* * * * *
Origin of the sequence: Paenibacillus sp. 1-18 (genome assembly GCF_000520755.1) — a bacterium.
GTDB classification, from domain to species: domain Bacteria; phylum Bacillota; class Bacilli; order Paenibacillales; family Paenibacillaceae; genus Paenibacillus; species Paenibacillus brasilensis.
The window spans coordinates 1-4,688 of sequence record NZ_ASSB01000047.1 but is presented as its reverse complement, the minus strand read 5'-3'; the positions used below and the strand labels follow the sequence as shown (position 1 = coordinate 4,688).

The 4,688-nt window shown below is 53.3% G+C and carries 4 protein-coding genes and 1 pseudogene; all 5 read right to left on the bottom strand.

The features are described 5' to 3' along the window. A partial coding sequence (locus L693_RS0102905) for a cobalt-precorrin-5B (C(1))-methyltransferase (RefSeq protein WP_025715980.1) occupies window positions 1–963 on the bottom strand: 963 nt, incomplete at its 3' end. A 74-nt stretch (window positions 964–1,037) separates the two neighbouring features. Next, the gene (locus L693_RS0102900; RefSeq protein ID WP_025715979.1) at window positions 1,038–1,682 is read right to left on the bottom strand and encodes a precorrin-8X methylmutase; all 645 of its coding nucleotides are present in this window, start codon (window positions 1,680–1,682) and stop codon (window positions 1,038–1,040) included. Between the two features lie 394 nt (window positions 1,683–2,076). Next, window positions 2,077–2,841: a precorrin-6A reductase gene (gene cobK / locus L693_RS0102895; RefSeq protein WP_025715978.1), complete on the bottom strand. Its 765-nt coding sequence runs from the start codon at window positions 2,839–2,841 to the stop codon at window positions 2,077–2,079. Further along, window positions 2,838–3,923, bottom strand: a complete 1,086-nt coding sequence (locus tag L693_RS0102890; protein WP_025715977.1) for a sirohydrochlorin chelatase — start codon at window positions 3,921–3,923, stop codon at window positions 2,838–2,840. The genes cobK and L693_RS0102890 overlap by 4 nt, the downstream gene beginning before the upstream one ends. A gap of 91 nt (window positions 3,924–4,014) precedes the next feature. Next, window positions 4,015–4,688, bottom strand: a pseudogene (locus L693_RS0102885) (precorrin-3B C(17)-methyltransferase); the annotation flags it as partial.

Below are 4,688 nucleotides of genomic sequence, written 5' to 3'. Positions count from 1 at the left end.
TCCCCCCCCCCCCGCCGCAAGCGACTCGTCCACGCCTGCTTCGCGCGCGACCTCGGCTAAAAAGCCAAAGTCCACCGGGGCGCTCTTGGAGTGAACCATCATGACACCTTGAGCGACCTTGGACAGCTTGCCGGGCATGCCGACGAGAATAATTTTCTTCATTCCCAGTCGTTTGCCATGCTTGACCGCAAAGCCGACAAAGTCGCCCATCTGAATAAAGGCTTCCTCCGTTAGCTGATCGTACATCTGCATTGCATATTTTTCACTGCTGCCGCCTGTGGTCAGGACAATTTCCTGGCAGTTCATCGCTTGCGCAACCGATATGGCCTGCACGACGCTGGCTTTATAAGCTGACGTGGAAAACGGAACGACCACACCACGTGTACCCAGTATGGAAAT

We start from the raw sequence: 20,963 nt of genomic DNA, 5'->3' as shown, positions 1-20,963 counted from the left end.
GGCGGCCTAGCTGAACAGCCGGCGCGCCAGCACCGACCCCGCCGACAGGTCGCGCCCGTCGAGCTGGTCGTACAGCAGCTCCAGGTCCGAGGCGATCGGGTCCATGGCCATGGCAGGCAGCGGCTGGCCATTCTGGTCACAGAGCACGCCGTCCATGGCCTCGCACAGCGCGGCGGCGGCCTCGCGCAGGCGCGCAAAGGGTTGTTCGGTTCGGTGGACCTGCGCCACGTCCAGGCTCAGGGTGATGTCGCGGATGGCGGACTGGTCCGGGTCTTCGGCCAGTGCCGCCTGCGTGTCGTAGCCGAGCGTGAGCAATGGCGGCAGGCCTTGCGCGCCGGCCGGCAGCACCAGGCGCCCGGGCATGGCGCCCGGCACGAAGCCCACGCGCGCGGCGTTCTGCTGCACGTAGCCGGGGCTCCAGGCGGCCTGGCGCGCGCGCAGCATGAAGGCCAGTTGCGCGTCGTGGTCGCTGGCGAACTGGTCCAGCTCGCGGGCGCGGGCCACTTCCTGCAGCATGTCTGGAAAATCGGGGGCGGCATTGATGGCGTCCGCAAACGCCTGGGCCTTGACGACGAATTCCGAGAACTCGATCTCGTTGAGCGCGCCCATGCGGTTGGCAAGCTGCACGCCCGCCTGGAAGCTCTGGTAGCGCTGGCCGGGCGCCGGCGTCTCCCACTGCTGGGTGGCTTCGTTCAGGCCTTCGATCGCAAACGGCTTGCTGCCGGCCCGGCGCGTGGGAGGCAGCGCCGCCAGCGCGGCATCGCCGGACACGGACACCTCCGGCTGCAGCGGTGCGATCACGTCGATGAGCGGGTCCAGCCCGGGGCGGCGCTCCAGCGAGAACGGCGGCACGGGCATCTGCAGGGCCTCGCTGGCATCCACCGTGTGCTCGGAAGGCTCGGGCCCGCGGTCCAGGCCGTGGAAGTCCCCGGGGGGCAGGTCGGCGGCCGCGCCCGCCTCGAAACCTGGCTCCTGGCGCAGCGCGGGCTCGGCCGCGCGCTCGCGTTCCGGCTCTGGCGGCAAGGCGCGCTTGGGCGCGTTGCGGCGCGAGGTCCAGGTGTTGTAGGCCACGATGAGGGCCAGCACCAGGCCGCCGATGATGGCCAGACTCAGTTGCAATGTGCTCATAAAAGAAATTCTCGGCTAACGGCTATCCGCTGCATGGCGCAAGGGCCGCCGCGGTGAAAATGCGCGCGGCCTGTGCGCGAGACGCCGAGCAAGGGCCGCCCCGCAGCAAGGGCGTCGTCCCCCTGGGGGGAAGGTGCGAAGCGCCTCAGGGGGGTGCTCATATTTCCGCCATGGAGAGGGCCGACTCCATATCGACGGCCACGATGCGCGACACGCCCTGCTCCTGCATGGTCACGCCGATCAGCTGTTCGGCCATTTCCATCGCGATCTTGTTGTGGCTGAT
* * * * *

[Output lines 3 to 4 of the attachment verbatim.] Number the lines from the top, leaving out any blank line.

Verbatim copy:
The window spans coordinates 1-4,688 of sequence record NZ_ASSB01000047.1 but is presented as its reverse complement, the minus strand read 5'-3'; the positions used below and the strand labels follow the sequence as shown (position 1 = coordinate 4,688).

The 4,688-nt window shown below is 53.3% G+C and carries 4 protein-coding genes and 1 pseudogene; all 5 read right to left on the bottom strand.